City should have shut down Loop club before weekend killing, Ald. Sigcho-Lopez says

A killing outside a downtown nightclub last weekend might have been averted if the city had shut it down after two earlier fatal shootings outside the club, Ald. Byron Sigcho-Lopez (25th) says.

The Chicago Police Department and the city’s Business Affairs and Consumer Protection Department should have ordered Persona Lounge, 408 S. Wells St., to be closed after a fatal mass shooting outside the club July 1, Sigcho-Lopez says.

There also was another fatal shooting in May in that block.

"If the police department and BACP and other departments enforced this like they do in other parts of the city, perhaps we could have prevented the [latest] tragedy," the Chicago City Council member says.

Instead, the owners were allowed to close voluntarily in early July after they said they would come up with a new "concept."

Then, early Sunday, a security guard working at a private event at Persona shot another security guard to death after they got into an argument outside the club, according to police.

Sigcho-Lopez, whose ward includes the bar, says he and the police commander for the area were surprised to learn the club was open.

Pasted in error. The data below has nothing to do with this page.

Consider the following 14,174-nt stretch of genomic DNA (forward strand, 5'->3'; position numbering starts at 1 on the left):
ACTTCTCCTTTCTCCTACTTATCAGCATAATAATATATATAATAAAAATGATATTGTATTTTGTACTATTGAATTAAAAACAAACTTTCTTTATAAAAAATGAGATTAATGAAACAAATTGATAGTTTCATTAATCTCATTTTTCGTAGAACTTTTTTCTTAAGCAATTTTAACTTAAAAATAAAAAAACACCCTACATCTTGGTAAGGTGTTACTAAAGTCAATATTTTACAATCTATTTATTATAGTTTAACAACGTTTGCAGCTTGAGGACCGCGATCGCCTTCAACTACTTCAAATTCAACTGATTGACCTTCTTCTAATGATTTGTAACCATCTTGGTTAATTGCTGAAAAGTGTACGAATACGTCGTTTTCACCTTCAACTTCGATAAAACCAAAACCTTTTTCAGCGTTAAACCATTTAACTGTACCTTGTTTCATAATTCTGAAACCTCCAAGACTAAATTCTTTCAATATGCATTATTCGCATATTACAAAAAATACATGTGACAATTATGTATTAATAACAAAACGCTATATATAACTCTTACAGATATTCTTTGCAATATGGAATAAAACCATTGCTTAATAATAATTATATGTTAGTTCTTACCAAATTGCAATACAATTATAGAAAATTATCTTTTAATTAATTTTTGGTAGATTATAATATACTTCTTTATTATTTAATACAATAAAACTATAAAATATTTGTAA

"The fact that they opened up against the commitment they made to the commander, who ultimately has the oversight power, it is a concern," he says.

Sigcho-Lopez says he questions whether the police and city inspectors are using their power equitably in deciding which businesses linked to violence will be shut down.

He cites a Sun-Times investigation that found that 60 businesses across the city have been closed by police because of violence since 2015, but only one of them, a nightclub called Sound Bar, was downtown. Most of those shut down have been on the South Side or the West Side.

"We have a part of the city that is seeing very little oversight and other parts of the city that have experienced the most significant challenges during the pandemic — and that’s where we’re seeing the most enforcement," Sigcho-Lopez says. "Why did [Persona] receive this level of grace? Because, at the end of the day, I would imagine that, after the second [fatal shooting], there would be every attempt to make sure that there’s not a third time."

He says business owners and people who live near Persona have complained to his office about problems related to the club.

When the police or City Hall consider whether to order a business closed because of violence, it appears to him that those in neighborhoods like Pilsen, which is also in his ward, have been treated more harshly than others that are downtown and owned by people with political connections, Sigcho-Lopez says.

He points to a business in his ward, Memo’s Hot Dogs, at 1447 W. 18th St. in Pilsen, that recently was shut down by the city over concerns that a mural on the business was an improper advertisement for the 65-year-old restaurant, though Memo’s name wasn’t on the mural.

"How is it that we determine these priorities?" Sigcho-Lopez says. "I think the lack of consistency is a problem."